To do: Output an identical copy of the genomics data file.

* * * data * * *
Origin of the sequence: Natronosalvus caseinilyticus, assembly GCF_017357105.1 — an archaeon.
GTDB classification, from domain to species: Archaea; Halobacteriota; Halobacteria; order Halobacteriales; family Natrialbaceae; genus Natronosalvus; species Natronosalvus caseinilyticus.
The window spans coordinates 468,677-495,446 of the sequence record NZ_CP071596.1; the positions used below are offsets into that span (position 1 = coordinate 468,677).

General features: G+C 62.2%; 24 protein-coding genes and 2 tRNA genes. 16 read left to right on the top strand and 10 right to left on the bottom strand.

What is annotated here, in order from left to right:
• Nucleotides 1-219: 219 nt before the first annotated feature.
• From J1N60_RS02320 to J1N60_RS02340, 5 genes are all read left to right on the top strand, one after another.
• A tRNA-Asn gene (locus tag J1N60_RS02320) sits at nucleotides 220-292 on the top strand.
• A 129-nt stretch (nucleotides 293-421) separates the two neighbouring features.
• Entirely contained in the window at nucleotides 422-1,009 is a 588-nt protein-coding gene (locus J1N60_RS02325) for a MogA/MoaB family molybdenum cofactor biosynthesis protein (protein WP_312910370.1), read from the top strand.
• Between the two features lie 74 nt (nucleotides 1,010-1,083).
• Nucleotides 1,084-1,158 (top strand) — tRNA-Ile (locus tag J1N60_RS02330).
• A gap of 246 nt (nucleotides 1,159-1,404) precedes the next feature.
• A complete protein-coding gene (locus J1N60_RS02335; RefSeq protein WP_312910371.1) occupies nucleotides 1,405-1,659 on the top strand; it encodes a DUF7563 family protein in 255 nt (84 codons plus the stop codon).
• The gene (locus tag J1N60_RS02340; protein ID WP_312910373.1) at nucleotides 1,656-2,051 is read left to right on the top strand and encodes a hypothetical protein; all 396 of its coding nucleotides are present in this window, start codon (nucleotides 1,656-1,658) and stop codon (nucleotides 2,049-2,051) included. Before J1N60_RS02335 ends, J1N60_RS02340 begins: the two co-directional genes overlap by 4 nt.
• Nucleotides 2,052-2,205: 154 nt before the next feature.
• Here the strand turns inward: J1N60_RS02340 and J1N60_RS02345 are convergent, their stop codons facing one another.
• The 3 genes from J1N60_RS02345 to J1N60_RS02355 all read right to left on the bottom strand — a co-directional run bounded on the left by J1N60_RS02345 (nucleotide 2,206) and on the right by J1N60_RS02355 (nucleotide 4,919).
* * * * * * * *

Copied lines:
Origin of the sequence: Natronosalvus caseinilyticus, assembly GCF_017357105.1 — an archaeon.
GTDB classification, from domain to species: Archaea; Halobacteriota; Halobacteria; order Halobacteriales; family Natrialbaceae; genus Natronosalvus; species Natronosalvus caseinilyticus.
The window spans coordinates 468,677-495,446 of the sequence record NZ_CP071596.1; the positions used below are offsets into that span (position 1 = coordinate 468,677).

General features: G+C 62.2%; 24 protein-coding genes and 2 tRNA genes. 16 read left to right on the top strand and 10 right to left on the bottom strand.

What is annotated here, in order from left to right:
• Nucleotides 1-219: 219 nt before the first annotated feature.
• From J1N60_RS02320 to J1N60_RS02340, 5 genes are all read left to right on the top strand, one after another.
• A tRNA-Asn gene (locus tag J1N60_RS02320) sits at nucleotides 220-292 on the top strand.
• A 129-nt stretch (nucleotides 293-421) separates the two neighbouring features.
• Entirely contained in the window at nucleotides 422-1,009 is a 588-nt protein-coding gene (locus J1N60_RS02325) for a MogA/MoaB family molybdenum cofactor biosynthesis protein (protein WP_312910370.1), read from the top strand.
• Between the two features lie 74 nt (nucleotides 1,010-1,083).
• Nucleotides 1,084-1,158 (top strand) — tRNA-Ile (locus tag J1N60_RS02330).
• A gap of 246 nt (nucleotides 1,159-1,404) precedes the next feature.
• A complete protein-coding gene (locus J1N60_RS02335; RefSeq protein WP_312910371.1) occupies nucleotides 1,405-1,659 on the top strand; it encodes a DUF7563 family protein in 255 nt (84 codons plus the stop codon).
• The gene (locus tag J1N60_RS02340; protein ID WP_312910373.1) at nucleotides 1,656-2,051 is read left to right on the top strand and encodes a hypothetical protein; all 396 of its coding nucleotides are present in this window, start codon (nucleotides 1,656-1,658) and stop codon (nucleotides 2,049-2,051) included. Before J1N60_RS02335 ends, J1N60_RS02340 begins: the two co-directional genes overlap by 4 nt.
• Nucleotides 2,052-2,205: 154 nt before the next feature.
• Here the strand turns inward: J1N60_RS02340 and J1N60_RS02345 are convergent, their stop codons facing one another.
• The 3 genes from J1N60_RS02345 to J1N60_RS02355 all read right to left on the bottom strand — a co-directional run bounded on the left by J1N60_RS02345 (nucleotide 2,206) and on the right by J1N60_RS02355 (nucleotide 4,919).